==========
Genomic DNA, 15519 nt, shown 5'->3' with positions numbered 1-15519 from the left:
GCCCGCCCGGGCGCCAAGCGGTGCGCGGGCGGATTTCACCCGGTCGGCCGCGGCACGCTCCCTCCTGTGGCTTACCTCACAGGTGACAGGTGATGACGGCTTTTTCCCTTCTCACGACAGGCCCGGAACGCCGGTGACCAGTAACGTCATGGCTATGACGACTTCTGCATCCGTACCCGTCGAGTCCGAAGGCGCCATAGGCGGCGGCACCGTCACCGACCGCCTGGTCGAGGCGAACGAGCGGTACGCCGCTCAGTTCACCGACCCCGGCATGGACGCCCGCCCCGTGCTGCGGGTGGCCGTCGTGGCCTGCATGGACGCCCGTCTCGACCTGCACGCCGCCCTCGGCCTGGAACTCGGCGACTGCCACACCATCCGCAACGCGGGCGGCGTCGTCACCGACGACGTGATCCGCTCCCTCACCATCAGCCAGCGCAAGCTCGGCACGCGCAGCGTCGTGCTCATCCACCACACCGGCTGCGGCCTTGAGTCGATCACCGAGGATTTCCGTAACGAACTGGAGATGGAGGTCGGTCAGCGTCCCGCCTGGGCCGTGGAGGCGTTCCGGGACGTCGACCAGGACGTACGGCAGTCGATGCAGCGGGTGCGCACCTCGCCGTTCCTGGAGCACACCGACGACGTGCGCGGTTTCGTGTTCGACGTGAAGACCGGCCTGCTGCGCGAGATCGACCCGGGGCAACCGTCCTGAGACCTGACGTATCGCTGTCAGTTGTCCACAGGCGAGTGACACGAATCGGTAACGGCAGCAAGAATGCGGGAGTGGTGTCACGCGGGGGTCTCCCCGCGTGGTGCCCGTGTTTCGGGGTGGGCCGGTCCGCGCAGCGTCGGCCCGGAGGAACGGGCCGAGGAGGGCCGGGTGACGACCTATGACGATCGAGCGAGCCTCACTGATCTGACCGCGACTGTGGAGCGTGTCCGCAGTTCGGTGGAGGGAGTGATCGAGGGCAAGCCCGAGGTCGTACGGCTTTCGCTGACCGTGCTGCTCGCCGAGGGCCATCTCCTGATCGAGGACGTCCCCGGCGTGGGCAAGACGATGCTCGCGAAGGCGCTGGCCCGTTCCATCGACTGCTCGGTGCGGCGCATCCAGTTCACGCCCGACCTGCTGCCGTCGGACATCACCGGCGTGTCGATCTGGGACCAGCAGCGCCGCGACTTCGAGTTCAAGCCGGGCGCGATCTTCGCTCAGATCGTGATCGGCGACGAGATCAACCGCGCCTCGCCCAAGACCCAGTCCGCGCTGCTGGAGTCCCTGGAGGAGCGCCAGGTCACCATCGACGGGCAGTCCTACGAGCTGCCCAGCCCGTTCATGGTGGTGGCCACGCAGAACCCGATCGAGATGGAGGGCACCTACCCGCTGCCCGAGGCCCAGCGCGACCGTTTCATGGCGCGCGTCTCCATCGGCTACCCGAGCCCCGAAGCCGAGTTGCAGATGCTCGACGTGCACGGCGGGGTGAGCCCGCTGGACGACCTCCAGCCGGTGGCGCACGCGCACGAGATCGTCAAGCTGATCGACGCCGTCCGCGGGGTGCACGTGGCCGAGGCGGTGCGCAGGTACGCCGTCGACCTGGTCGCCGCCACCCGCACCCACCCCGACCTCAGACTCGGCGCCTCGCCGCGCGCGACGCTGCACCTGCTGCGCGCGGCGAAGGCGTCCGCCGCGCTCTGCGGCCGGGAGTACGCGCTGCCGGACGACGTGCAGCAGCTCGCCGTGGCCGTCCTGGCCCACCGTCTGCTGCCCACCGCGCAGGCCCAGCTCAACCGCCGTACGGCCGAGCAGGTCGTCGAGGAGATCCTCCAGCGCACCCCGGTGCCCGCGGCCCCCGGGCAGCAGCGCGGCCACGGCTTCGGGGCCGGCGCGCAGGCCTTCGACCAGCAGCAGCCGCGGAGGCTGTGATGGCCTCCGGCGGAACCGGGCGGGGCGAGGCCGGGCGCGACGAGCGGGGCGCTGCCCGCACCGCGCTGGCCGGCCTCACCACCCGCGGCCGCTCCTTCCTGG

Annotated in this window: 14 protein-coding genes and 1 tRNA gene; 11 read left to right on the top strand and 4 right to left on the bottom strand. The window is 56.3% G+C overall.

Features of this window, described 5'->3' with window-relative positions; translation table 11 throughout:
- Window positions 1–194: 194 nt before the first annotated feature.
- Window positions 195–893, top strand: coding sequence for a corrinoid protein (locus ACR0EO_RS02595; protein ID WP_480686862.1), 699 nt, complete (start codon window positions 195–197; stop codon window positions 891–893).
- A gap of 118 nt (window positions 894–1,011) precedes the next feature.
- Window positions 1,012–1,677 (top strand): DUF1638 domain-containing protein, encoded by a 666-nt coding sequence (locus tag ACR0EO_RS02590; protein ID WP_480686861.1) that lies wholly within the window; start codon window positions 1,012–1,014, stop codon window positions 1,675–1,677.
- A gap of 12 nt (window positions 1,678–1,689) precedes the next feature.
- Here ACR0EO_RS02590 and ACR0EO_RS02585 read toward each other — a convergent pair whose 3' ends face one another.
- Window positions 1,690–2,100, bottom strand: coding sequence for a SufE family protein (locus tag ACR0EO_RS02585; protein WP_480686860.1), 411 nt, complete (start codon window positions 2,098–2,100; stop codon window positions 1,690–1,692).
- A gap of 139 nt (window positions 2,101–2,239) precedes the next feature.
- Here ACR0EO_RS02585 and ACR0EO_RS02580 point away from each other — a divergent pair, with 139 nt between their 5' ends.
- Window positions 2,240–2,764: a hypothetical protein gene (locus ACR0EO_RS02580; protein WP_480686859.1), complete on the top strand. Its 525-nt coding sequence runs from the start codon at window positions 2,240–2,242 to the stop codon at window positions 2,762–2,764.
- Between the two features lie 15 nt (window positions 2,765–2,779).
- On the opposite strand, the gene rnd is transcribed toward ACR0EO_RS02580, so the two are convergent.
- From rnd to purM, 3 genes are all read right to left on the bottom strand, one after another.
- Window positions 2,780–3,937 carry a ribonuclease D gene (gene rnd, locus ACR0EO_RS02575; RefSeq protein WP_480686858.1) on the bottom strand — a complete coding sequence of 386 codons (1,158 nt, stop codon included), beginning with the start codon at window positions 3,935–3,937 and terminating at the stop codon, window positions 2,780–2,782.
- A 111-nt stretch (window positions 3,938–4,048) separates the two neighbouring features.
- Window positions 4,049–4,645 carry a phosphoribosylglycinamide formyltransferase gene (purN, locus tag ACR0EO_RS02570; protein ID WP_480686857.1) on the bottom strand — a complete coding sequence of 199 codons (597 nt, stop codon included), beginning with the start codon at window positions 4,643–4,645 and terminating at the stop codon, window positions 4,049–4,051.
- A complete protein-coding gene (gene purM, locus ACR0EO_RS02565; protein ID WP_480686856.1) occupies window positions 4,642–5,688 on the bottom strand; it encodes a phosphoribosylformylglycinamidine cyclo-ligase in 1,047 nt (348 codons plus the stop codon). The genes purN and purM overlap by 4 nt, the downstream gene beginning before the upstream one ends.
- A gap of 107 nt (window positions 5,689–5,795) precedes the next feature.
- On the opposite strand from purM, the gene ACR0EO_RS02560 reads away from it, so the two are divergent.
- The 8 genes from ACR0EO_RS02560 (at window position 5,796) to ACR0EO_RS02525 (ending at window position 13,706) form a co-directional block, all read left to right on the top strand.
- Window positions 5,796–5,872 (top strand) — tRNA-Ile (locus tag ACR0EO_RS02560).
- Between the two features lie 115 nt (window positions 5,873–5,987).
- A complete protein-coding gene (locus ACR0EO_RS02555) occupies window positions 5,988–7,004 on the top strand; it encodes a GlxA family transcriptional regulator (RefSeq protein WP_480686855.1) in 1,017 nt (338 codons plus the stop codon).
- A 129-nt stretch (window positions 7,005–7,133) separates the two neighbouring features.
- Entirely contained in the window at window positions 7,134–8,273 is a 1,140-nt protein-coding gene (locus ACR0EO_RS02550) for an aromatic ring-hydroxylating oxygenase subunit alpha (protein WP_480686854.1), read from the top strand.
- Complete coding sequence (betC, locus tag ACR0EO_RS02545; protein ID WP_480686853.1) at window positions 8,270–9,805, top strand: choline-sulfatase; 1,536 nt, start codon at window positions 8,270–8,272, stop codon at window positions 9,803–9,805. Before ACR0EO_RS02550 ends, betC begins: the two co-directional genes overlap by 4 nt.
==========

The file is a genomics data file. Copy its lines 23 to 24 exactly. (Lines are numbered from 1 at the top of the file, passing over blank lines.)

- On the opposite strand from purM, the gene ACR0EO_RS02560 reads away from it, so the two are divergent.
- The 8 genes from ACR0EO_RS02560 (at window position 5,796) to ACR0EO_RS02525 (ending at window position 13,706) form a co-directional block, all read left to right on the top strand.